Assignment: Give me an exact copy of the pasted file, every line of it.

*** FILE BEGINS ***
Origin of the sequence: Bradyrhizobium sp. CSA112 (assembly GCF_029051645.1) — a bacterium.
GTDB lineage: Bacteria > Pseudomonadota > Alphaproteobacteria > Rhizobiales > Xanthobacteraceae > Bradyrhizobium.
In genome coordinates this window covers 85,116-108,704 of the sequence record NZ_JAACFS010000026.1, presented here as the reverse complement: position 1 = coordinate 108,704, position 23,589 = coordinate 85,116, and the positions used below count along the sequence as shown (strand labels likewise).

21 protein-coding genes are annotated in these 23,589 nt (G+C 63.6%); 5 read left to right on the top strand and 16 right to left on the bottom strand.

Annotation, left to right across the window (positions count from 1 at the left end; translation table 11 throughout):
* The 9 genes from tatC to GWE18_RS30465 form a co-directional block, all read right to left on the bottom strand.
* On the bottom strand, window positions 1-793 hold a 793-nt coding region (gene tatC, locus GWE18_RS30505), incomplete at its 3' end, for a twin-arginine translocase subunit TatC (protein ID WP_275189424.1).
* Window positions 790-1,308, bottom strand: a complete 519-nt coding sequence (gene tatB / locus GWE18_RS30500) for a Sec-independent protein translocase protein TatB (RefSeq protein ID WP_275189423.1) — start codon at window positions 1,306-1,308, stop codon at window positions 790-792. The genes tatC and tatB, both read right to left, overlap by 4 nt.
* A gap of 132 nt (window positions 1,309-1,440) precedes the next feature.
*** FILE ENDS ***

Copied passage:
Origin of the sequence: Bradyrhizobium sp. CSA112 (assembly GCF_029051645.1) — a bacterium.
GTDB lineage: Bacteria > Pseudomonadota > Alphaproteobacteria > Rhizobiales > Xanthobacteraceae > Bradyrhizobium.
In genome coordinates this window covers 85,116-108,704 of the sequence record NZ_JAACFS010000026.1, presented here as the reverse complement: position 1 = coordinate 108,704, position 23,589 = coordinate 85,116, and the positions used below count along the sequence as shown (strand labels likewise).

21 protein-coding genes are annotated in these 23,589 nt (G+C 63.6%); 5 read left to right on the top strand and 16 right to left on the bottom strand.

Annotation, left to right across the window (positions count from 1 at the left end; translation table 11 throughout):
* The 9 genes from tatC to GWE18_RS30465 form a co-directional block, all read right to left on the bottom strand.
* On the bottom strand, window positions 1-793 hold a 793-nt coding region (gene tatC, locus GWE18_RS30505), incomplete at its 3' end, for a twin-arginine translocase subunit TatC (protein ID WP_275189424.1).
* Window positions 790-1,308, bottom strand: a complete 519-nt coding sequence (gene tatB / locus GWE18_RS30500) for a Sec-independent protein translocase protein TatB (RefSeq protein ID WP_275189423.1) — start codon at window positions 1,306-1,308, stop codon at window positions 790-792. The genes tatC and tatB, both read right to left, overlap by 4 nt.
* A gap of 132 nt (window positions 1,309-1,440) precedes the next feature.